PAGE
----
By the way, how many sitting MPs and MLAs have Aadhaar numbers? The government ought to come out with this data. Do all the judges have Aadhaar numbers or are they exempt from this? My privacy and my right to live a normal, peaceful life without an eye on me, watching my every step, should not be compromised with whatsoever.

Aadhaar will be a tool for blackmail and highhandedness resulting in harassment and corruption. Why Aadhaar? – Connie


Being an Indian citizen and a free man, do I have a right to live in India without Aadhaar enrolment? Or has the government of India and the Supreme Court decided to make every Indian citizen a slave to this system? – Gurupreet Singh Gogia

India’s public intellectuals

There are serious omissions in Dhruva Jaishankar’s piece on India’s five most important public intellectuals (“India’s 5 most important public intellectuals – and what this list says about our national discourse”). I want to point out two big misses: “social science nomad” Shiv Visvanathan and historian Sunil Khilnani.

No public intellectual in India is as prolific as Visvanathan has been in recent years. Sometimes he write five articles in a week. But spontaneous writing does not mean he is a prodigal or shallow. He contextualises everything that is going on in the theatre of public life. He is authentic, often defies both Right and Left. His writing is fresh and fluid. Be it the rise of Modi or the fall of Gurmeet Ram Rahim Singh, Shiv Visvanathan has something unique to offer.

And I strongly believe that Sunil Khilnani’s The Idea of India is a classic and will remain so in the years to come. It is not a magnum opus, but a masterpiece. In analytical acumen, it is better than India after Gandhi.

Nowadays it has become fashionable for editors and list-takers to squeeze in some Right-wing, pro-Sangh individuals who have no relevance other than their political loyalty. So, Outlook puts Ramachandra Guha’s patriotism essay on its cover and balances it with Sangh writers like R Balashankar and Saji Narayanan. Same is the case with Ashok Malik. His ideas have no uniqueness. No one knows him outside Delhi and Mumbai. Favouritism is a sin. A deadly sin in writing. – Bijeesh Balakrishnan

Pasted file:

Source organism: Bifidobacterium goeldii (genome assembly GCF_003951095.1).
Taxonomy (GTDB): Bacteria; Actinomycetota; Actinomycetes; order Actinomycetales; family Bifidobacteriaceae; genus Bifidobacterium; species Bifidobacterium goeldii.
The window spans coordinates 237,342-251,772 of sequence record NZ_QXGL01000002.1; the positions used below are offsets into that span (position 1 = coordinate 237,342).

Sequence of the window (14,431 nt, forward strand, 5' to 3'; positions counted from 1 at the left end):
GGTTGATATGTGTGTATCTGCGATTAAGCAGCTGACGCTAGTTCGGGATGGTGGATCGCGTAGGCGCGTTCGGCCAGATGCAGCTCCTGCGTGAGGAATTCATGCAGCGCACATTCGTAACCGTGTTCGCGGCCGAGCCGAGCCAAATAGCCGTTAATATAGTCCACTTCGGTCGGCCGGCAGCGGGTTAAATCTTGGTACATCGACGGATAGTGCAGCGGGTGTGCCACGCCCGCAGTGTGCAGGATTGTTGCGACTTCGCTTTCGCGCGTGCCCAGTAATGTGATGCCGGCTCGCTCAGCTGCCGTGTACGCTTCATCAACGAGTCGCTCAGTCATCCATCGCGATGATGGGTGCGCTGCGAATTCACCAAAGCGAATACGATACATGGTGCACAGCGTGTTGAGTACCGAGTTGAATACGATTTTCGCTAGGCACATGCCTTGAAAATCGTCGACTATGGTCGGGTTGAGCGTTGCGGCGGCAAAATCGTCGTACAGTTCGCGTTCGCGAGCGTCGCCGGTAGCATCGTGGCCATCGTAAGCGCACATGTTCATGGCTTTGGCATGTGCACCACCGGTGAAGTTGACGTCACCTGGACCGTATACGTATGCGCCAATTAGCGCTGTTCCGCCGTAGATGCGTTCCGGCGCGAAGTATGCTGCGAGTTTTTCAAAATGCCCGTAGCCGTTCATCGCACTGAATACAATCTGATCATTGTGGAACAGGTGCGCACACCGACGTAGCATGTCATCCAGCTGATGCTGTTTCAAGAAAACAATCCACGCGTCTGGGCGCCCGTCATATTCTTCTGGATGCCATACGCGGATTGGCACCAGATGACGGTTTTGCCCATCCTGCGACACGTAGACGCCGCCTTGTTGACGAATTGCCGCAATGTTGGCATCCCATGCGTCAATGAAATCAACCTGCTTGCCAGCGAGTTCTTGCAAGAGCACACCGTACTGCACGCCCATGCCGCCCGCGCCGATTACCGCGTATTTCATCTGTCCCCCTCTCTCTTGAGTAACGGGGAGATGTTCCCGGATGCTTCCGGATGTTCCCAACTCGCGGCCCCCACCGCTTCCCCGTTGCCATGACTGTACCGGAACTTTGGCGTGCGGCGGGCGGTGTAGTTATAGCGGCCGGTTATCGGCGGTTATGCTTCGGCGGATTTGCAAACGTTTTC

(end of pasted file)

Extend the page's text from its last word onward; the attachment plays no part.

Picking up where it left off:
It is an interesting exercise this, trying to build this sort of list. There is even an element of self-criticism in the piece – the absence of minorities, women or people writing in regional languages from the list is something the writer has consciously mentioned. But that self-criticism does not factor in caste… Given that the Padmaavat issue is very much alive, the writer is sure to have noticed that caste matters in India. Yet, there is no mention of caste in the self-criticism. Even more damning, no Kancha Ilaiah or Anand Teltumbde figures in the list. A serious gap in thinking that calls into question the construction of the list itself. – Karthik Venkatesh

In praise of Rahul Dravid

The more that can be said about this guy, the less it is (“‘Mr Dravid, it’s not possible for us to respect you any more than we already do’: Social media wrap”)! My salute to a “misfit” in today’s world! – PK Sinha


Rahul Dravid is one of a rare breed of people who think of the good of others before himself – be it for the uplift of cricket or refusing an honorary degree. India could do with more people like him who together can take the country to greater heights. – Rajesh Gupta

Odisha rape and suicide